They went about implementing this for Malay children by ensuring that primary secular education was mandatory and widespread and those with potential were placed into not just modern secondary secular education but were taken out of rural mindsets.

This was not about creating quotas for Malays, this was about creating a mental revolution at the foundational level for Malay children, in their primary and secondary education. Giving them as best as a modern education so that they can have the opportunity to compete for places at tertiary institutions, on par with non-Malay students.

We succeeded beyond expectations. How do I know this? Because the best of these Malay children then were able to be placed after “O” levels and later SPM – not STPM, not matriculation – into overseas institutions of higher learning. They were competing for positions in colleges and universities overseas against local and international competition, not here in Malaysia, but over there in developed foreign lands, mainly in the UK, US and later Australia. They not only entered these institutions on merit but also graduated on merit. They had no back doors to enter from and yet enter they did.

At that time, we created Institute Teknologi Mara (ITM) for lesser qualified Malay students to provide diplomas, rather than university degrees for those less qualified. This was mainly staffed by foreign teaching talents to supplement our lack of qualified resources.

Again, this is not about quota. This is about recognising that lesser Malay students cannot compete with the best of the non-Malays at local universities on merit but could graduate with diplomas for technical and vocational professions. Mind you, a minority of these diploma holders were late bloomers, and went on to obtain degrees as well as post graduate degrees after their diplomas or even after a period of work – on merit. I am the living proof of this.

But then, like most stories, the middle part is a mess. Hubris set in and our policy-makers went hog wild championing their race. What was then an attempt at levelling the playing field at foundational levels (primary and secondary schooling) and promoting Malays to the next level on the basis of merit, whether through university or technical/vocational route, we decided to send as many Malays through into university to socially engineer Malaysian society and have Malays dominate the next level regardless of capability.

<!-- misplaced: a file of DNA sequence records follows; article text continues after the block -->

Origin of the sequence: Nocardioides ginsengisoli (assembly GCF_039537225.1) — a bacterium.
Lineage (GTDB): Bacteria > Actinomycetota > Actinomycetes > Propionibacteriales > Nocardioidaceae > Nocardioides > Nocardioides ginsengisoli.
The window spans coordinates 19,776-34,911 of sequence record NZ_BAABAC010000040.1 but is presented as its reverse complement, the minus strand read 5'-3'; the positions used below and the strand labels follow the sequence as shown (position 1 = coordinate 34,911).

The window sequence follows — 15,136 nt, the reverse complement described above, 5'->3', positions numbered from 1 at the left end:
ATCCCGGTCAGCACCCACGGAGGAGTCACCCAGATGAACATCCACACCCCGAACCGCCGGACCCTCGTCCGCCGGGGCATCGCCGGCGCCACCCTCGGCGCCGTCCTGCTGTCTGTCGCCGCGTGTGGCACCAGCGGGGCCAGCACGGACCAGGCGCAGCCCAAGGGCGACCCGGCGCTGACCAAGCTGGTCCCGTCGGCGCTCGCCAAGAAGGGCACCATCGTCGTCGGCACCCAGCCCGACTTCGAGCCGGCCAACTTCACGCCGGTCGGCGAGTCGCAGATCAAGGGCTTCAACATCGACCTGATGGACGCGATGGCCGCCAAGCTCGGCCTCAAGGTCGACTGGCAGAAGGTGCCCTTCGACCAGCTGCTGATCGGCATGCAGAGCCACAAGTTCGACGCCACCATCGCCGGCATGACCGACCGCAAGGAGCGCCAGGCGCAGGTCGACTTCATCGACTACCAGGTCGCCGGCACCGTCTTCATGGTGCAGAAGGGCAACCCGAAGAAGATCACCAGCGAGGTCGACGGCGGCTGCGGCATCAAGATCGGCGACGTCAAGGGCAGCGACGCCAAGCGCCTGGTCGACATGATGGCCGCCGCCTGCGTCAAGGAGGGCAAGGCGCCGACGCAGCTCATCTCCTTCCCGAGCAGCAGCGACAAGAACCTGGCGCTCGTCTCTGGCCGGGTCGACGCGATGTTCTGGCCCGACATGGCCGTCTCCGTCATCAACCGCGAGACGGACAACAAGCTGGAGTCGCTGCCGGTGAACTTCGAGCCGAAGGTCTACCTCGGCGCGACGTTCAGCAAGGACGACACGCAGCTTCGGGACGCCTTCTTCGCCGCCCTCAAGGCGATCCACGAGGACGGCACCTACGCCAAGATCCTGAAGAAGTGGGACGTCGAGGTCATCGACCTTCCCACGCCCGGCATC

Therein lies the root of our failures today.

It morbidly reminded me of the quote Samuel L. Jackson’s character from that scene in Pulp Fiction, “The path of the righteous man is beset on all sides by the inequities of the selfish and the tyranny of evil men”.

Malay leaders, either for their need to champion their race or to cling to power, decided that instead of promoting the people by giving them tools to succeed on merit, to leap frog those among us who are not capable so that we can dominate the levers of society!

Therefore quota based on racial make-up favouring Malays were implemented for local universities to the point that the Malaysian-Chinese population had to build its own tertiary institution in the form of Tunku Abdul Rahman College to cater for their educational needs, which for the longest time was not allowed to confer degrees even when they merit it.

The UEC (United Education Certificate) is not conferred the accreditation for domestic university entry because of pure racist politics. This is to ensure that places are primarily available to Malays, qualified and mostly unqualified – plain and simple. When it is accepted by foreign universities such as Oxford and Cambridge, and our Malaysian students can enter universities in the UK, US and Australia on our Malay-language based certificate of SPM, what is the issue with respect to UEC in its home country?

Even the vocational and technical school of ITM, in the misguided hubris of racial pride was turned into a university. In an instance, a once competent vocational college that took on second tier students was transformed into a university. Why? It had a real purpose and function for a real segment of the student population. Why turn qualified diploma holders who can enter the right positions in the job market into unqualified degree holders who are unemployable?